Not My Blood

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Q: I was charged with attempted armed robbery.  A crime laboratory report, based upon a swatch of fabric stained with the robber’s blood, stated that the perpetrator had blood type B.  The report was never disclosed to my attorneys.  I have blood type O.

Fourteen years later, some one discovered the crime lab report.  Eventually, my conviction was vacated, and I finally left jail.  Can I now recover deep-pocket damages under 42 USC §1983 by suing the city for failing to train its prosecutors?

A: Unfortunately, you would bear the heavy burden of proving both (1) that the DA was ‘deliberately indifferent’ to the need to train the prosecutors about their disclosure obligation and (2) that the lack of training actually caused your conviction.  Even harder, a pattern of similar violations generally is held necessary to establish deliberate indifference.  The courts say that a city is entitled to rely on its prosecutors’ professional training in the absence of a pattern.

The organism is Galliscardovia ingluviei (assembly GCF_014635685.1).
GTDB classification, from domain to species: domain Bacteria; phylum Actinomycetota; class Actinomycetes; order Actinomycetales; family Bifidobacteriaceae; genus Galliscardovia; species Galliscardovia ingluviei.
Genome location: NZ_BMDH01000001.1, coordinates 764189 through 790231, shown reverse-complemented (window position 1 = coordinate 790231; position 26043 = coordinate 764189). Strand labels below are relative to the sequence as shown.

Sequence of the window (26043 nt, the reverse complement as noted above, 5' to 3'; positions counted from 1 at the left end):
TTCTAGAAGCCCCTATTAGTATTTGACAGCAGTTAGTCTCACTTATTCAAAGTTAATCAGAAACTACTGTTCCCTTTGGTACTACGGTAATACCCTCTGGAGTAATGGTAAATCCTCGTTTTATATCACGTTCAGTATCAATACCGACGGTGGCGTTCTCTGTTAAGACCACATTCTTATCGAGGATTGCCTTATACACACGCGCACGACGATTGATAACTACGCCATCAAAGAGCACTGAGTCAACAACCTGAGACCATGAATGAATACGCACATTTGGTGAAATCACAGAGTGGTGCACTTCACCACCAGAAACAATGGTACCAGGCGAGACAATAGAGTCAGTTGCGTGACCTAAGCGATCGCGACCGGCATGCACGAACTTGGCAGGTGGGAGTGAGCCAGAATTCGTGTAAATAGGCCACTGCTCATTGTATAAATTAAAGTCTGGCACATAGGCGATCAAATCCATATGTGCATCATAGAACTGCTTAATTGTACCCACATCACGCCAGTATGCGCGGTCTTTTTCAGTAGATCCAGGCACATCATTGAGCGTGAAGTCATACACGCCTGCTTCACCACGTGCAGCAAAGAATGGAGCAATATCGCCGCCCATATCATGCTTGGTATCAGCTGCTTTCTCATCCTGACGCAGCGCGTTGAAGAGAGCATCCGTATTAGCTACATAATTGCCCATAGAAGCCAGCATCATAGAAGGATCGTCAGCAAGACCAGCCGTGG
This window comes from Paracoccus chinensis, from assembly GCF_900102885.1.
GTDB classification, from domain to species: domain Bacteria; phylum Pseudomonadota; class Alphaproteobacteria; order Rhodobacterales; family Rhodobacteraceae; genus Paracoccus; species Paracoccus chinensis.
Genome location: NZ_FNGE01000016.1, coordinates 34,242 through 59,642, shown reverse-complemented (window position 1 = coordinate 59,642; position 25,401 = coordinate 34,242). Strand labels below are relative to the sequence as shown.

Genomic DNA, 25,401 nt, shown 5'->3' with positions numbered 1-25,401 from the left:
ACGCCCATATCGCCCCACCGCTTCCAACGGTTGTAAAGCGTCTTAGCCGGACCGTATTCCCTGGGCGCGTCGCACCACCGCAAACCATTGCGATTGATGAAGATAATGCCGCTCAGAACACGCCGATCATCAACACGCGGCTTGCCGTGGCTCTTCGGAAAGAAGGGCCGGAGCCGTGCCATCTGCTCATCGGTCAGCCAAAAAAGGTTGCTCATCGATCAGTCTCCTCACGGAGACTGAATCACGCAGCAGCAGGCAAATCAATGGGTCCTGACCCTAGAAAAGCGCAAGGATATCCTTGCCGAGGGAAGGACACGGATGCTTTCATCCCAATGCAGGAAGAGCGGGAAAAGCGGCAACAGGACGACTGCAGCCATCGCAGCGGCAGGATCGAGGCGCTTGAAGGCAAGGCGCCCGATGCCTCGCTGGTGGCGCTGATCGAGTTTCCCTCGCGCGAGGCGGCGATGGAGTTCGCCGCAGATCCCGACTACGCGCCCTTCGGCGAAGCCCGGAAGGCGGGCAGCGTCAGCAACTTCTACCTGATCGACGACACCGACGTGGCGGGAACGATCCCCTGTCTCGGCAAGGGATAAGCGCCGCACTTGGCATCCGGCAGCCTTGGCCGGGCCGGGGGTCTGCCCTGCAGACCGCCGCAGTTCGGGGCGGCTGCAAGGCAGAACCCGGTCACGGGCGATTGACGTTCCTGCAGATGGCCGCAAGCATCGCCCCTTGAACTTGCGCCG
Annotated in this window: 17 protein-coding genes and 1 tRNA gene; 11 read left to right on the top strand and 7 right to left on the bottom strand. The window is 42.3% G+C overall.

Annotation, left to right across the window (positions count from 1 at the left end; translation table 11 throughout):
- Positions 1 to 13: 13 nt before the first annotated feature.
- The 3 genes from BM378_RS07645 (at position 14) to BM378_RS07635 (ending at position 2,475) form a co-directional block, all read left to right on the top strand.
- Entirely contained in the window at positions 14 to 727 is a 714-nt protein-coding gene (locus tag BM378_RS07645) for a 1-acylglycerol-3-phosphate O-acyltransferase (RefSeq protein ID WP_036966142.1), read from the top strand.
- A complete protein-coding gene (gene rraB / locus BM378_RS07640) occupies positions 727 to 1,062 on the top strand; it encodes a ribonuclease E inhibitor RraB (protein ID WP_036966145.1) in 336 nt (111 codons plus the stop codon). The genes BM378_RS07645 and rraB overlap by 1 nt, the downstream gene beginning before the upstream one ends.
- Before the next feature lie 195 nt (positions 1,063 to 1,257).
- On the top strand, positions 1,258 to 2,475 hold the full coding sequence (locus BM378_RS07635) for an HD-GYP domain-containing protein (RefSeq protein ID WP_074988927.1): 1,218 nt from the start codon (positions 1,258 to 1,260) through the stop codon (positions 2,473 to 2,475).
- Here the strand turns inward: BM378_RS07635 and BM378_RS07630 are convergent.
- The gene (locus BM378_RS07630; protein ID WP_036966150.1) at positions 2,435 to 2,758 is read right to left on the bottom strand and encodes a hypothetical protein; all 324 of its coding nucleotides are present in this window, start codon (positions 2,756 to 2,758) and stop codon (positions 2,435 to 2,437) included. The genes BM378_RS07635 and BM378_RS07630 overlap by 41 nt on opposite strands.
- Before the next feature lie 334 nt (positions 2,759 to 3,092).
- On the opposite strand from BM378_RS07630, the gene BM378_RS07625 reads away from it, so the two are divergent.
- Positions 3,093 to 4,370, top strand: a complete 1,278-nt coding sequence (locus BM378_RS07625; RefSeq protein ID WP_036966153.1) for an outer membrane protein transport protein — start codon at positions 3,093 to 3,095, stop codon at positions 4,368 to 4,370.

In New York, a better theory of suit would seem to be under the Unjust Conviction and Imprisonment Act.  With this statute, the State has assumed a moral obligation to compensate innocent persons who have been unjustly convicted and imprisoned, but who are thwarted by the onerous requirements of other causes of action.  Thereby, you may file a claim against the State, merely upon a showing that you were innocent and that you were not (through some other misconduct) responsible for your own prosecution.

By: Scott Baron,
Attorney at Law Advertorial

The law responds to changed conditions; exceptions and variations abound. Here, the information is general; always seek out competent counsel. This article shall not be construed as legal advice.

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